Achieving climate neutrality by 2060 may prove impossible. China has a rather unusual problem. It’s about bitcoin.
As much as 75 percent “Bitcoin mines”, i.e. computers consisting of hundreds of interconnected graphics cards, are located in China. These are machines whose sole purpose is to perform the calculations that create bitcoins. As you can easily guess, this also requires huge amounts of electricity, which is used not only to power the machines, but also to constantly cool the rooms.
Climate neutrality is at risk
According to the latest report of the Chinese Academy of Sciences, co-authored by scientists from other countries, cryptocurrency mining may be the greatest threat to the Chinese government’s plans to achieve climate neutrality. According to the strategy, in 2030 China is to achieve the maximum level of greenhouse gas emissions into the atmosphere.
This is to be the critical moment from which the thirty-year process of reducing emissions will begin, until climate neutrality is achieved in 2060. This is the government’s assumption. The report suggests this may not work. “Without appropriate interventions and legal solutions, intensive bitcoin mining in China could quickly become a threat that jeopardizes meeting emissions reduction targets.” – wrote in a report quoted by the BBC.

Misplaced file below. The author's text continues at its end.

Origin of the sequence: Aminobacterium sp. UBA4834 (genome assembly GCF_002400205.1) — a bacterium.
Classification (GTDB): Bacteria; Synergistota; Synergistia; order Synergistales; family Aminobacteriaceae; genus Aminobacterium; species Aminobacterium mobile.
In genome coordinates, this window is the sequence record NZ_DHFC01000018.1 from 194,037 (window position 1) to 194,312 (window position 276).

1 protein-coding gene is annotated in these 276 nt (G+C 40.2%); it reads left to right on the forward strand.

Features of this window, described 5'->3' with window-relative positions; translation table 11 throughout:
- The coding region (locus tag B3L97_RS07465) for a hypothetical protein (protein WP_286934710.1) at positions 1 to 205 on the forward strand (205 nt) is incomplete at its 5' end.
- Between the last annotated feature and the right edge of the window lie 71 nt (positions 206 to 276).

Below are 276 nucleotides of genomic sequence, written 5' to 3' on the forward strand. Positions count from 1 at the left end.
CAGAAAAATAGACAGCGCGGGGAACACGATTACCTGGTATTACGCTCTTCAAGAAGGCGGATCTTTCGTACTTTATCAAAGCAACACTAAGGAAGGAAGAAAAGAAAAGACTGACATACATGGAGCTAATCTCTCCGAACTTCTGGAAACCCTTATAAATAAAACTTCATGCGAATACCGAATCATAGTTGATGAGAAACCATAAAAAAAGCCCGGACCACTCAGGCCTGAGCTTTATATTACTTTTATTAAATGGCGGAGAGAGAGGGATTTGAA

China is popular among bitcoin miners mainly due to the low maintenance costs of the machines. Rural areas are famous for very low land prices, and in addition, energy, most of which in the country comes from coal, is also cheaper than in other countries. The third aspect is easy and relatively cheap access to electronics, some of which are produced in China or other Asian countries.
According to analyses, as early as 2024, energy consumption related to cryptocurrency mining is expected to equal the total consumption in countries such as the Czech Republic or Saudi Arabia.